I'm not for liberal policies buddy. I believe they have caused our major issues along along the coast with over population of mammals. I dont live in California....I fish in California. Typing thoughts from a cell phone is not easy. If u want to be a dick I'll avoid your salmon talks. The Klamath used to have enormous Kings but the hatcheries, nets and numerous other factory's have muddled the genetics of the Klamath river runs. Historically the Klamath had one of the largest returns on the entire west coast. Not anymore. California fish have different adaptations than Washi fish. For example Kings in the Klamath can enter a river that at times has temps near 70 degrees. That's an adaptation that the fall fish survive.

    Anyways I've done plenty of research but in person and by book/internet. Not a pipe dream. Maybe the issues with the klamath are unique. But I dont buy into global warming or the belief that humans are the only issue. I just know that if the fish are given the chance they are pretty damn resilient.

    If u believe hatcheries are the best possible way for ling term health and prosperity then maybe your the one to set down the pipe:D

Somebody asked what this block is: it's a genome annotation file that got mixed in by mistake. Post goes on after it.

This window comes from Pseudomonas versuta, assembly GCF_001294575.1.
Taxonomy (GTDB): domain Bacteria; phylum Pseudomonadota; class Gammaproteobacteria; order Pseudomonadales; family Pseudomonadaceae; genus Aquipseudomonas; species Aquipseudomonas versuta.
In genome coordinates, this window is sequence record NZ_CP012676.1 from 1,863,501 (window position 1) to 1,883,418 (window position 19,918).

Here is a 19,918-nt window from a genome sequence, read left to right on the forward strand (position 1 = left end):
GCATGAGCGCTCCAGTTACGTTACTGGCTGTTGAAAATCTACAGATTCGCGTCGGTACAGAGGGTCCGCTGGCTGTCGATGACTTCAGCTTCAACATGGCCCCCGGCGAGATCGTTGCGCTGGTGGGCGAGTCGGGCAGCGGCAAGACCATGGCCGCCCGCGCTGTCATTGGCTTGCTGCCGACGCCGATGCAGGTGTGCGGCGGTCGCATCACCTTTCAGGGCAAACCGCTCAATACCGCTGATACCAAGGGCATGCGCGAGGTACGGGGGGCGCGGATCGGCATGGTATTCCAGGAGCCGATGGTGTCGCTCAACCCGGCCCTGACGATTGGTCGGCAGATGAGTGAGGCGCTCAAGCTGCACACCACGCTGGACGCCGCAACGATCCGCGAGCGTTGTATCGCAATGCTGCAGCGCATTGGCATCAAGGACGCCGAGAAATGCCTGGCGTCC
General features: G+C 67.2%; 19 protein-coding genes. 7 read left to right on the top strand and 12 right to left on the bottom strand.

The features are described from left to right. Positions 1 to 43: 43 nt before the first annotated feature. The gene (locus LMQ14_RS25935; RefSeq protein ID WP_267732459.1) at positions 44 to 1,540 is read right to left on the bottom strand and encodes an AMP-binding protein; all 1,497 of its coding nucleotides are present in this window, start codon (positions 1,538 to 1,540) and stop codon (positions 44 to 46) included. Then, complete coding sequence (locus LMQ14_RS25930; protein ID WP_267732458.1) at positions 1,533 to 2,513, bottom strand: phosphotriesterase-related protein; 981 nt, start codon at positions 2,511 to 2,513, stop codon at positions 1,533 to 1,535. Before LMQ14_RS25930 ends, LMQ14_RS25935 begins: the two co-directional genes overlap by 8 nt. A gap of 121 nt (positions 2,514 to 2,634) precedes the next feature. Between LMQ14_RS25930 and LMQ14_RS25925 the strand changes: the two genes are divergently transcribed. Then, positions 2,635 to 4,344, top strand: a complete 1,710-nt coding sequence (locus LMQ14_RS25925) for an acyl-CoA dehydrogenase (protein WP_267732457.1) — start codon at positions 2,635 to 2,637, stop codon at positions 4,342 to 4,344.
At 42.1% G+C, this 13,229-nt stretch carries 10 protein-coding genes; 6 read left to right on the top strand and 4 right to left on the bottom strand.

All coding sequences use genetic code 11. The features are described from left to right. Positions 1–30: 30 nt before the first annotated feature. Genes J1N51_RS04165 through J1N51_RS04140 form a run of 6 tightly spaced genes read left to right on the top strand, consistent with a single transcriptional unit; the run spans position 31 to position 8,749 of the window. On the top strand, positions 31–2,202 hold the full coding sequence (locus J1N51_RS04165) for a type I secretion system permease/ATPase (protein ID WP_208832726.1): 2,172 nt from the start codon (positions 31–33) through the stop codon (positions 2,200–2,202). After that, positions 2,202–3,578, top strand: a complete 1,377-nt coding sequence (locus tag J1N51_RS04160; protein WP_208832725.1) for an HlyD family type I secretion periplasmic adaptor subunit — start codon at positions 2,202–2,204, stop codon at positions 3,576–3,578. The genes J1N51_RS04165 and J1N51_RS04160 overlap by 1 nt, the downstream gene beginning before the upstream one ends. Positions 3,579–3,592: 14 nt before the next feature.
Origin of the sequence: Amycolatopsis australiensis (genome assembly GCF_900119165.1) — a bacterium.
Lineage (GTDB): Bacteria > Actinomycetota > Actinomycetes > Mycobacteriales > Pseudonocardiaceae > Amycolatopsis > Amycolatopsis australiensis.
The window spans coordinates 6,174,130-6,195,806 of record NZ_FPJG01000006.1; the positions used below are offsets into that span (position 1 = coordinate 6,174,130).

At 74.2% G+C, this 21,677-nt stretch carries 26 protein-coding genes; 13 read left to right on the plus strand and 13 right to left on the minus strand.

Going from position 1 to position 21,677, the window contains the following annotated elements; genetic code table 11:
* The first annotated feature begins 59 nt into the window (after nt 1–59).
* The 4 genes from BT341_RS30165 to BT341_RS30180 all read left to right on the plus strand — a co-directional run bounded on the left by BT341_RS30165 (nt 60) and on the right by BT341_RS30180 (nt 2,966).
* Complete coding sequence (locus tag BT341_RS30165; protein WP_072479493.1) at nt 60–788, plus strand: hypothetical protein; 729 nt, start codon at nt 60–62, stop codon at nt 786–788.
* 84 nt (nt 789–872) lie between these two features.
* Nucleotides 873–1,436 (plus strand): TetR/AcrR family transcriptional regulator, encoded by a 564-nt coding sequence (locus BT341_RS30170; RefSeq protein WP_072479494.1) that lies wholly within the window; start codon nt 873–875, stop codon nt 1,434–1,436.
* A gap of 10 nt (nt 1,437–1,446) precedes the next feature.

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    fishinden

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    Nobody wants to talk about the elephant in the room! Commercial exploitation, using the most destructive device ever used against these fish, the MONOFILIMENT GILLNETS
    Stop the insanity, ban gillnets . The sooner the better. It would be better for the residents of Washington and the fish to pay the commercial side not to fish, for 5years and see what happens.Than to blame everything else , and study the salmon to death trying to find a reason for their demise.All in an effort to save the nets. I guess the almighty dollar, that my mother called "the root of all evil", wins again